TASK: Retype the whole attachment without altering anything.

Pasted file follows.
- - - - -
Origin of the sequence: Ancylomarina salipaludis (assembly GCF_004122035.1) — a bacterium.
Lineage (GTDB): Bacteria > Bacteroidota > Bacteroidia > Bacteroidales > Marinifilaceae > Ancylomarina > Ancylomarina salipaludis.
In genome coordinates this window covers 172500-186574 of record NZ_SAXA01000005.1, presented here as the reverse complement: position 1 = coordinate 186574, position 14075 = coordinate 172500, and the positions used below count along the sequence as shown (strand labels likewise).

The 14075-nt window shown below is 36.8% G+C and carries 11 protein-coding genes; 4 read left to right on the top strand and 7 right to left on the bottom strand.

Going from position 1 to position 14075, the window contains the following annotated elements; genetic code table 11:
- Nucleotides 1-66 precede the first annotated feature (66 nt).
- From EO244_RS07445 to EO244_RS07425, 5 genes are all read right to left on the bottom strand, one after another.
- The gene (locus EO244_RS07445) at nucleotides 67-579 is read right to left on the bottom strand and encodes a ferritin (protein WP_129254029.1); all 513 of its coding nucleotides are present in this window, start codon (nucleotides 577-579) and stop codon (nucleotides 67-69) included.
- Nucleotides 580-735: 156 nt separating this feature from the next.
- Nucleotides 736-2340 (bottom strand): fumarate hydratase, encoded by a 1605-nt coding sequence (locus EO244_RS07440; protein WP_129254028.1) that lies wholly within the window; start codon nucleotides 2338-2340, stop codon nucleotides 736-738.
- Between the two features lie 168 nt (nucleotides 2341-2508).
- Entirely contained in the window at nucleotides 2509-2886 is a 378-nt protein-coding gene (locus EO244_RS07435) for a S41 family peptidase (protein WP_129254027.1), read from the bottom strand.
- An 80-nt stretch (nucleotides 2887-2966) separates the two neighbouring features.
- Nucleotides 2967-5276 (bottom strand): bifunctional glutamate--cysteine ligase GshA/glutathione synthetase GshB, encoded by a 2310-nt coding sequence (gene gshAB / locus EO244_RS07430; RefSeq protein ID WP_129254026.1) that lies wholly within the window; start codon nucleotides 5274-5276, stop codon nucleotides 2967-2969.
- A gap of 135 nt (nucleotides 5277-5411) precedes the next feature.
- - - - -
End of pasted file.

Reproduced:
Origin of the sequence: Ancylomarina salipaludis (assembly GCF_004122035.1) — a bacterium.
Lineage (GTDB): Bacteria > Bacteroidota > Bacteroidia > Bacteroidales > Marinifilaceae > Ancylomarina > Ancylomarina salipaludis.
In genome coordinates this window covers 172500-186574 of record NZ_SAXA01000005.1, presented here as the reverse complement: position 1 = coordinate 186574, position 14075 = coordinate 172500, and the positions used below count along the sequence as shown (strand labels likewise).

The 14075-nt window shown below is 36.8% G+C and carries 11 protein-coding genes; 4 read left to right on the top strand and 7 right to left on the bottom strand.

Going from position 1 to position 14075, the window contains the following annotated elements; genetic code table 11:
- Nucleotides 1-66 precede the first annotated feature (66 nt).
- From EO244_RS07445 to EO244_RS07425, 5 genes are all read right to left on the bottom strand, one after another.
- The gene (locus EO244_RS07445) at nucleotides 67-579 is read right to left on the bottom strand and encodes a ferritin (protein WP_129254029.1); all 513 of its coding nucleotides are present in this window, start codon (nucleotides 577-579) and stop codon (nucleotides 67-69) included.
- Nucleotides 580-735: 156 nt separating this feature from the next.
- Nucleotides 736-2340 (bottom strand): fumarate hydratase, encoded by a 1605-nt coding sequence (locus EO244_RS07440; protein WP_129254028.1) that lies wholly within the window; start codon nucleotides 2338-2340, stop codon nucleotides 736-738.
- Between the two features lie 168 nt (nucleotides 2341-2508).
- Entirely contained in the window at nucleotides 2509-2886 is a 378-nt protein-coding gene (locus EO244_RS07435) for a S41 family peptidase (protein WP_129254027.1), read from the bottom strand.
- An 80-nt stretch (nucleotides 2887-2966) separates the two neighbouring features.
- Nucleotides 2967-5276 (bottom strand): bifunctional glutamate--cysteine ligase GshA/glutathione synthetase GshB, encoded by a 2310-nt coding sequence (gene gshAB / locus EO244_RS07430; RefSeq protein ID WP_129254026.1) that lies wholly within the window; start codon nucleotides 5274-5276, stop codon nucleotides 2967-2969.
- A gap of 135 nt (nucleotides 5277-5411) precedes the next feature.